Shadows are free! So why aren’t you using them in your low budget productions?

Lighting is an important part of any production but it can be critical for a horror or suspense movie.  A hinted or implied impression of something that’s there can be more powerful than seeing it in full.  It causes the audience to use their imagination and the fear of the unknown can be terrifying.  If you are making a low budget film then shadows are your friend.  They can hide mistakes, unfinished areas of a set, change the mood of a scene and much more.  Instead of showing the actual monster you can show the shadow instead.  This implies that something sinister is there, but just out of reach, and creates tension.  It also gives the audience something to look at but could be something as simple as a life-size cardboard cutout in the shape of the monster.

Some examples that could easily be used in a production:

  • If you have a flying saucer, you don’t need to actually show it at all.  Instead you can show the actors being overtaken by a large shadow from overhead.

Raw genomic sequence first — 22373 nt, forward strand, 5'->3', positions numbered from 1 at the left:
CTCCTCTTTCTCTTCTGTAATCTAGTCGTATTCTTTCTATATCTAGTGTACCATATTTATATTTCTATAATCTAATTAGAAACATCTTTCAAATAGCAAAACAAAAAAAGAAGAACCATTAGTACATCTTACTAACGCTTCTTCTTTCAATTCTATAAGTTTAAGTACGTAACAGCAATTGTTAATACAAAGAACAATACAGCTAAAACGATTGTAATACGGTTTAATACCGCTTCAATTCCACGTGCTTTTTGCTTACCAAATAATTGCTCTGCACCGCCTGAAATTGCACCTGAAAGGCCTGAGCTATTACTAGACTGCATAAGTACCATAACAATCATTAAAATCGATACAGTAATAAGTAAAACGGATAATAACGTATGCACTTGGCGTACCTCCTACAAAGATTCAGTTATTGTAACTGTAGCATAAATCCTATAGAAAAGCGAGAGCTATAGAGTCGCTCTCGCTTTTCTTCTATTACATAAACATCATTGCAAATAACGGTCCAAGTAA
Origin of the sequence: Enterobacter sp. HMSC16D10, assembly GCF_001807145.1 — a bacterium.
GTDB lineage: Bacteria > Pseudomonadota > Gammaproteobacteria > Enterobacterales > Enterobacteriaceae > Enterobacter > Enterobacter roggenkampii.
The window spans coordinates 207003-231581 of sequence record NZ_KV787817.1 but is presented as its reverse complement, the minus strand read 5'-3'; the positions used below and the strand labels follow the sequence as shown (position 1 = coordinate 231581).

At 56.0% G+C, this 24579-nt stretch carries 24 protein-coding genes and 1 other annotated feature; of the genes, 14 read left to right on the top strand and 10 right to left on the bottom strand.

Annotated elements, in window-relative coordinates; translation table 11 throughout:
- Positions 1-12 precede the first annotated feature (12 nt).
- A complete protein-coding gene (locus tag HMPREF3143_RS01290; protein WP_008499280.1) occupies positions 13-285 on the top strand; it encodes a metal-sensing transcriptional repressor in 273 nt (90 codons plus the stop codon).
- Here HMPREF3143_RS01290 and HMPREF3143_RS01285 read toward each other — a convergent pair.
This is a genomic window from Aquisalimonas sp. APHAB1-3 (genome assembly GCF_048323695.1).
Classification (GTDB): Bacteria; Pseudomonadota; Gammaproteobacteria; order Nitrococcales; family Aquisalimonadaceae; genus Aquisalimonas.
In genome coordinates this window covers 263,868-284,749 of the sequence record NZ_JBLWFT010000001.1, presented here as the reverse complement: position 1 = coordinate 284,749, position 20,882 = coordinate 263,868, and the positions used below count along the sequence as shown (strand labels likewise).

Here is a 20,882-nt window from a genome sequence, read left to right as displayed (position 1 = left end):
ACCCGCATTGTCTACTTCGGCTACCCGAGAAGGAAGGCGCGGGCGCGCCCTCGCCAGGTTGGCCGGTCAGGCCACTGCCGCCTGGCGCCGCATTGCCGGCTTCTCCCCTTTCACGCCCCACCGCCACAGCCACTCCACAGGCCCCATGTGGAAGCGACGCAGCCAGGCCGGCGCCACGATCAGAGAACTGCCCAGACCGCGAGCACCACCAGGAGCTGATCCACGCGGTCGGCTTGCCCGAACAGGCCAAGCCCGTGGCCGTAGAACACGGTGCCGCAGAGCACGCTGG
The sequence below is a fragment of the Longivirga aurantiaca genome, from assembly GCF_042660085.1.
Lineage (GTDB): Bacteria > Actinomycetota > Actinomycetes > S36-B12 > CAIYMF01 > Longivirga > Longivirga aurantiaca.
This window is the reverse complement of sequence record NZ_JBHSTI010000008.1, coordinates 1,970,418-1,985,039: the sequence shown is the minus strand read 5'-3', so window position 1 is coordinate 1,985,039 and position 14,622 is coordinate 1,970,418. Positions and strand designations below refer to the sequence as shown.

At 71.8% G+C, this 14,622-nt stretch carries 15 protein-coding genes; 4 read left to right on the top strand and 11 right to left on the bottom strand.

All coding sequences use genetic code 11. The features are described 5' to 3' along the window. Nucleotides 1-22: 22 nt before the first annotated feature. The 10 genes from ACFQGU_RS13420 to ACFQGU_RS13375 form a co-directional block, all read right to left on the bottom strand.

• Glowing eyes in the darkness, this could even be used to produce a chase scene by having the eyes appear in various places while the actor is running away.  Combined with sound effects and proper background music a scene with tension a lot of tension can be created without ever showing what’s lurking in the shadows.
  • A hand reaching out from the shadows.
  • A flash of the shadow on the walls near the actor.
  • A glimpse of eyes staring out from the darkness, highlighted by a streak of light to make them stand out.  This effect is used very effectively in things like vampire movies and is one way to let viewers know that character may have dubious motives.

So it’s important to be sure you are effectively using the appropriate lighting technique to set the mood for your scene.  Granted, a professional lighting setup can be very expensive but it doesn’t have to be.  You can use any kind of light source as long as it looks good on screen.  If you are drawing a blank as to how shadows can set a mood, try watching some old film noir movies.  They masterfully create tension and suspense in a scene by having a strong contrast between the light and the dark, as well as casting large portions of the set and parts of the actors in heavy shadow.